Shareholders & Interest

Shareholder Count Test
There are special rules for determining the number of shareholders for qualifying company purposes. Shareholders related by blood or marriage to within one degree of relationship are deemed to be one shareholder (for example, parent and child, husband and wife).

To determine the number of degrees of separation in a relationship, visualise a family tree and count the steps back to a common ancestor and then forward to the other person. Each link between names is one degree of relationship.

For example, a brother and sister are related to within two degrees, as follows:

  • Parent
  • Son/Daughter

If all 3 are shareholders, they will count as a single shareholder. However, if only the siblings are the shareholders, they will count as 2 shareholders.

Note that a relationship between a step-parent and step-child is a second degree of relationship.

Corporate Shareholders
Only companies that are also qualifying companies may hold shares in a qualifying company (except when they are acting as a nominee). In determining whether there are five or fewer shareholders, the company is not counted as a single shareholder. Rather, you must “look through” the company to count each of its individual shareholders.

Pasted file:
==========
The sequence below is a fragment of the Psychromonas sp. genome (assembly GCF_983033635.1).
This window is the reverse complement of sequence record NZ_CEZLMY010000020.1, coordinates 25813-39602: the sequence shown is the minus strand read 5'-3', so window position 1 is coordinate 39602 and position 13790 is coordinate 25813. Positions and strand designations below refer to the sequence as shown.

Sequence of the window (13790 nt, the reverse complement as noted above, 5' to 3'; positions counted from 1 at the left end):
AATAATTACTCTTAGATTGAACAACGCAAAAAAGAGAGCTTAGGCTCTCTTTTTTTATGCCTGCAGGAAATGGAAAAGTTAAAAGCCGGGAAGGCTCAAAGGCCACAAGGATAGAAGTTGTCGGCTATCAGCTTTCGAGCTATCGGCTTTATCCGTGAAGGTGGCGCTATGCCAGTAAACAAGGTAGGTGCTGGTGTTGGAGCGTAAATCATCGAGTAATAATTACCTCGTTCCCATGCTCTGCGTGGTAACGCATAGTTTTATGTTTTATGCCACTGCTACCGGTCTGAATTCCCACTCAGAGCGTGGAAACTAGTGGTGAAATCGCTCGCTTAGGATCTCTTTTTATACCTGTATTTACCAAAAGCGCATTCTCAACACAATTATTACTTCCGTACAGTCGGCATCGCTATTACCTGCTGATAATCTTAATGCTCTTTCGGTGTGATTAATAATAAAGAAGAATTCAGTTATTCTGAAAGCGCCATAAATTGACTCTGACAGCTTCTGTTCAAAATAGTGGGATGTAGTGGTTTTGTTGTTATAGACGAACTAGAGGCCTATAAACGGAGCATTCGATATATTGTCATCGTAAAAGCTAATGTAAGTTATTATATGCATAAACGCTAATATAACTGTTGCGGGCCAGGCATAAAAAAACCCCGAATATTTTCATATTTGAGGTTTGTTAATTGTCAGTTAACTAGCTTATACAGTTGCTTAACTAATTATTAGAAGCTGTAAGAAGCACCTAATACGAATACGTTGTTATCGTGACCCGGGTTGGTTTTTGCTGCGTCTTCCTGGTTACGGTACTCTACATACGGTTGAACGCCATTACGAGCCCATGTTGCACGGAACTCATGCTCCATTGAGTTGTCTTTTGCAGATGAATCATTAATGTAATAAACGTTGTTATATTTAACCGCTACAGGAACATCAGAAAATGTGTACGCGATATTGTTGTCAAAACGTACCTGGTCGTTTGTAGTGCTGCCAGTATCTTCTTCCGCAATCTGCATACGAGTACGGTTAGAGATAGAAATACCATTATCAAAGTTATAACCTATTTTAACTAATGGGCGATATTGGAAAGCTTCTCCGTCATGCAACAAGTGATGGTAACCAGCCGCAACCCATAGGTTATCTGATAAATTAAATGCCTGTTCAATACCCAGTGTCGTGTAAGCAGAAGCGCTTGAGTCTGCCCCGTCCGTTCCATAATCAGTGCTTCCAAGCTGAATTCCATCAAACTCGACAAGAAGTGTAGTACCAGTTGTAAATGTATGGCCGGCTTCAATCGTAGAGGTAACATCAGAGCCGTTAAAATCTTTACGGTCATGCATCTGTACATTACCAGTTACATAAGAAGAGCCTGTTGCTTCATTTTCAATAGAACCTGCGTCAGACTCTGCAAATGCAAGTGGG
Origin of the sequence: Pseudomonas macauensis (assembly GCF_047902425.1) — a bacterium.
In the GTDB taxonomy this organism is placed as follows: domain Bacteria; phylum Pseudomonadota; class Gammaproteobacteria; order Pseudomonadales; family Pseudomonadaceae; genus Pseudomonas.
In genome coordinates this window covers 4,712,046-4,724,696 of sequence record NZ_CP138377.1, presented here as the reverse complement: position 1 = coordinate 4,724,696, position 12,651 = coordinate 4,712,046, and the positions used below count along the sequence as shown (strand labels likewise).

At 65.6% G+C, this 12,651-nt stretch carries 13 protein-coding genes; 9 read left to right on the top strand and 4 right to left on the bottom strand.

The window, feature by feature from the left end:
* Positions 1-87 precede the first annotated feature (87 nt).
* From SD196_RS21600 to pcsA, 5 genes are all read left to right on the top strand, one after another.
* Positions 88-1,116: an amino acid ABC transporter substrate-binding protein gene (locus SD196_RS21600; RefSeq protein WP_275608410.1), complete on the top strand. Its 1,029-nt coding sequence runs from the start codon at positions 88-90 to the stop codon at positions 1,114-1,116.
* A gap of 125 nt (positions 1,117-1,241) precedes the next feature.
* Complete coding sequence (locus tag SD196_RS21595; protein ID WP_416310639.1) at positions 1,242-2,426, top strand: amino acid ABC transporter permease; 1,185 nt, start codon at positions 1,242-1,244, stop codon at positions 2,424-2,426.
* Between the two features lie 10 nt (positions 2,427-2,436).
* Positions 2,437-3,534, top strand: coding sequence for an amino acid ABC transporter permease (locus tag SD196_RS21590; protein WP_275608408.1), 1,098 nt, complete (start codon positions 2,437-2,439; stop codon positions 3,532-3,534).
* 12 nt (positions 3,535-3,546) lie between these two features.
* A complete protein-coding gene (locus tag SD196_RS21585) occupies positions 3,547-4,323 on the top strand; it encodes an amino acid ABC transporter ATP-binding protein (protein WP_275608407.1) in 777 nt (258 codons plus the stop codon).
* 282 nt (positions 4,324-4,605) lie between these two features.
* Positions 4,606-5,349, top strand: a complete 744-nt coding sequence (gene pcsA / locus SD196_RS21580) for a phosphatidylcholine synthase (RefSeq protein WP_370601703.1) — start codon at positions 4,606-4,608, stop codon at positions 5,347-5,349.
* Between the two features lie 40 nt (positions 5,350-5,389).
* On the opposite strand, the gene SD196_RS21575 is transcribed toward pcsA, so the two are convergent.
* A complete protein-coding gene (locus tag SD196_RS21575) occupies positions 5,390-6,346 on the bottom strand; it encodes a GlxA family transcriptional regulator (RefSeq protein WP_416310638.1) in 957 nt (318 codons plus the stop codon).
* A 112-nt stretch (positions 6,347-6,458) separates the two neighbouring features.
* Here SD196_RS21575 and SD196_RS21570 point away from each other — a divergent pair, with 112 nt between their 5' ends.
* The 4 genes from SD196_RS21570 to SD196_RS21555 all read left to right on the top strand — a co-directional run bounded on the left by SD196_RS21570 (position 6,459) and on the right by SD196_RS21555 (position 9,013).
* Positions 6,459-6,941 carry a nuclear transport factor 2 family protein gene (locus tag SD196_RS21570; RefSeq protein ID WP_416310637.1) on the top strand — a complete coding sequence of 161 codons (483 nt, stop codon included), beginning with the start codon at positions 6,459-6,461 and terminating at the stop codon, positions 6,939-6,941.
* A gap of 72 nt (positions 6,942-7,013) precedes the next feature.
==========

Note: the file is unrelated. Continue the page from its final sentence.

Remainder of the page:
Trustee Shareholders
If a trustee is a shareholder it is necessary to “look through” the trust to the beneficiaries of the trust. The number of beneficiaries (shareholders) for the purpose of this count test will be the greater of:

  • The number of beneficiaries who have received dividends from the trust in that income year where all the dividends were derived from a qualifying company, or

  • The number of beneficiaries who elected that the company become a qualifying company.

Nominee Shareholders

Shares held on behalf of a person are deemed to be held by that person. If a nominee shareholder is a trust or another company rather than a natural person, this alone will not prevent a company from becoming a qualifying company.

The following special rules also apply.

  • Death or dissolution of marriage of the shareholders does not break the one-degree test, provided the company was a qualifying company and the shareholders were deemed to be “one” before the event.

  • Holders of debentures to which sections FC 1 or FC 2 apply are treated as shareholders.